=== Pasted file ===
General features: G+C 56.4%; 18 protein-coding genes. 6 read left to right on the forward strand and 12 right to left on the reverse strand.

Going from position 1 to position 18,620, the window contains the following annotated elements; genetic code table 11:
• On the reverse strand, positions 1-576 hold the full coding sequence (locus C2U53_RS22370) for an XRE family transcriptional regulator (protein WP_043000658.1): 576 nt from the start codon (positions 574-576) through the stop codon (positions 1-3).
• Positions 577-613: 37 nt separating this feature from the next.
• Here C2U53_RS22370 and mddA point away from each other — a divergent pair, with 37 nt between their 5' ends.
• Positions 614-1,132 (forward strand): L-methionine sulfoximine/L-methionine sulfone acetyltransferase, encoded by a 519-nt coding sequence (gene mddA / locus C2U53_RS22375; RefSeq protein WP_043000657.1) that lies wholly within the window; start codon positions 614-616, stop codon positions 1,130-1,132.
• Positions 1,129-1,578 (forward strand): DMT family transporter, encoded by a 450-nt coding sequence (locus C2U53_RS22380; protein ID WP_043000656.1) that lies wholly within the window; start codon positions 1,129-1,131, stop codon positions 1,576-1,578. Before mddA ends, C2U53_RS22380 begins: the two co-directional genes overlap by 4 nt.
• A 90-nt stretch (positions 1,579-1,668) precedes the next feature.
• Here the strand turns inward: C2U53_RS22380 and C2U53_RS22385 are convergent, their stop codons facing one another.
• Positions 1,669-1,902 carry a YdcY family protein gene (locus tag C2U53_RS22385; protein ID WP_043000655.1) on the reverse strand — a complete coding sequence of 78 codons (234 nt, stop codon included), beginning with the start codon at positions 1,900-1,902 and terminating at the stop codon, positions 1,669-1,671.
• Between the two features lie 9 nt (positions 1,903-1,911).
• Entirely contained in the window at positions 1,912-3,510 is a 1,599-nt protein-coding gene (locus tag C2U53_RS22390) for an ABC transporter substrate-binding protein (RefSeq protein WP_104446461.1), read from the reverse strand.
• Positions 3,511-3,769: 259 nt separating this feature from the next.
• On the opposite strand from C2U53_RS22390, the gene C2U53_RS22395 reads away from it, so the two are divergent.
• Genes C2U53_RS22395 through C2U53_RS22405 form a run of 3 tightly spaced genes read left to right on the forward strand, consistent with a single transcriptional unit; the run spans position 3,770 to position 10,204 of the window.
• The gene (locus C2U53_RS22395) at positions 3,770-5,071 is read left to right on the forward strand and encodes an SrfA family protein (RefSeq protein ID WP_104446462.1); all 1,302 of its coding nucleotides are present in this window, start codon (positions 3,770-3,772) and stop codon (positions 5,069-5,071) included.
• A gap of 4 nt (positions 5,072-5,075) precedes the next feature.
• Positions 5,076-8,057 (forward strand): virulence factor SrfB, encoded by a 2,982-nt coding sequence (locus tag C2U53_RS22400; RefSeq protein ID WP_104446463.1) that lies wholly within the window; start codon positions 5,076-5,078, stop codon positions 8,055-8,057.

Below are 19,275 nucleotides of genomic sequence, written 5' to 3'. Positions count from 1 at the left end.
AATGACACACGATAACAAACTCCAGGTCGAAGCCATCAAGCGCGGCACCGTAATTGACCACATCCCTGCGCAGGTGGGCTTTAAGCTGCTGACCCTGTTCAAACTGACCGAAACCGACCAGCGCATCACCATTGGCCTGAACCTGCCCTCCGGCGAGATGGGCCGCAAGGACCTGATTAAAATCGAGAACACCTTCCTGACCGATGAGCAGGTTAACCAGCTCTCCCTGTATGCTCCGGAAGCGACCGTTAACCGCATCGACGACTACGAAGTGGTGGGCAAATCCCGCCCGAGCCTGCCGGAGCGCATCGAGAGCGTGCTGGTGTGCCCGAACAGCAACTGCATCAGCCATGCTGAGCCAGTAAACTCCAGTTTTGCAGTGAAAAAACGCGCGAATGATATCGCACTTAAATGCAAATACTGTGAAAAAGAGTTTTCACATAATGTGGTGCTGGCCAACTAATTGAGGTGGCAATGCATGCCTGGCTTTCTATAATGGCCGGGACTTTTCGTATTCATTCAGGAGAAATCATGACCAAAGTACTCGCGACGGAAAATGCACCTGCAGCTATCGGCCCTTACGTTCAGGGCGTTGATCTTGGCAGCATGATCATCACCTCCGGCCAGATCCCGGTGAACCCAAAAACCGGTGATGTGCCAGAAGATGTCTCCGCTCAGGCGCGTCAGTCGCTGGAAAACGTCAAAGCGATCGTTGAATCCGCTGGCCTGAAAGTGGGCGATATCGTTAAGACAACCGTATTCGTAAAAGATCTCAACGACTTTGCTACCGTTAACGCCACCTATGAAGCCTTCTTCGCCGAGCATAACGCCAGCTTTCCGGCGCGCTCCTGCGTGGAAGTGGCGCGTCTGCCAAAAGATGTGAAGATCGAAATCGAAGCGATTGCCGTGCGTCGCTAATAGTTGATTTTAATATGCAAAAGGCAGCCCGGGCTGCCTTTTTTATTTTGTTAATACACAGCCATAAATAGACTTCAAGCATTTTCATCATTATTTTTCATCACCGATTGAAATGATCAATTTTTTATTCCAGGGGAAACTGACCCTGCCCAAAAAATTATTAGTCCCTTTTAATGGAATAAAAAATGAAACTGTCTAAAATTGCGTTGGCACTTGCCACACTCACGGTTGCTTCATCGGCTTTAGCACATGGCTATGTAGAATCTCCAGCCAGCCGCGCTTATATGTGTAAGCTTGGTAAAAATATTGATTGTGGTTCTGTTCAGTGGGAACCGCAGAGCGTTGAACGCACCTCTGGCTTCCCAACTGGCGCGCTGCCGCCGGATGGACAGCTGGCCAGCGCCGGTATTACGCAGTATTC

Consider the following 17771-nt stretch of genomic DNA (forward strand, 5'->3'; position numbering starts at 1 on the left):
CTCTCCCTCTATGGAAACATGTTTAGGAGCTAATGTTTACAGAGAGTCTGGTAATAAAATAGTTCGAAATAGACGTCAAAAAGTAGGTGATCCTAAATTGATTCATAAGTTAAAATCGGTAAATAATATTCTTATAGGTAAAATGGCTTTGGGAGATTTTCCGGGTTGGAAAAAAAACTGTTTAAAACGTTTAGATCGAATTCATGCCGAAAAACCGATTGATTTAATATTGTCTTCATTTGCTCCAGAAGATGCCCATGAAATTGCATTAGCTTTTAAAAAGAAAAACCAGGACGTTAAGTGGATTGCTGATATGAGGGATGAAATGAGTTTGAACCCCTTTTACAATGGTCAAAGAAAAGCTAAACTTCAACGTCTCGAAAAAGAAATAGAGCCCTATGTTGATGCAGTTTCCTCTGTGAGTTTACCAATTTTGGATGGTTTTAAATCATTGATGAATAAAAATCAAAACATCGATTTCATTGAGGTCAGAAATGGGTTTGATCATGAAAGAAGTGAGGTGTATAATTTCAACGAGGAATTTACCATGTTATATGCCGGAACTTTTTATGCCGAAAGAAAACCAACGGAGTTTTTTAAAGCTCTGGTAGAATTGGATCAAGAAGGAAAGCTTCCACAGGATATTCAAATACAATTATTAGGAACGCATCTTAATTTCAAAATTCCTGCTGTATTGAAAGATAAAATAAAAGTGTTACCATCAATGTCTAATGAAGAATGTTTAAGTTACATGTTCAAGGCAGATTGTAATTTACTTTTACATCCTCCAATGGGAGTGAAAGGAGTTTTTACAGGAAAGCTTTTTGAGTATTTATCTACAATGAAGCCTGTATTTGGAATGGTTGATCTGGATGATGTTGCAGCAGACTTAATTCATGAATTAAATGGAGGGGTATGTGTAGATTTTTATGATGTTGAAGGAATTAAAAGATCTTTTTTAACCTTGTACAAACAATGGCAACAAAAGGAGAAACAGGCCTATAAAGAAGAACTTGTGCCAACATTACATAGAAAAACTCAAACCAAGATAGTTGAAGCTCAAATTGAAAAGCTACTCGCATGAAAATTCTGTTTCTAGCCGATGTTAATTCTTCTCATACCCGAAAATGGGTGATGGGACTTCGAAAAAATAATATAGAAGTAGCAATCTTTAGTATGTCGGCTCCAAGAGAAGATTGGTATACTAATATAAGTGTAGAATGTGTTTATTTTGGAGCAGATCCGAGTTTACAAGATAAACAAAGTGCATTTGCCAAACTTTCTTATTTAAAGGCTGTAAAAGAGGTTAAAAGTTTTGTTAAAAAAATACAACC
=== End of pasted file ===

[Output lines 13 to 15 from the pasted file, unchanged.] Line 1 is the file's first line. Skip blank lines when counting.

• Positions 3,511-3,769: 259 nt separating this feature from the next.
• On the opposite strand from C2U53_RS22390, the gene C2U53_RS22395 reads away from it, so the two are divergent.
• Genes C2U53_RS22395 through C2U53_RS22405 form a run of 3 tightly spaced genes read left to right on the forward strand, consistent with a single transcriptional unit; the run spans position 3,770 to position 10,204 of the window.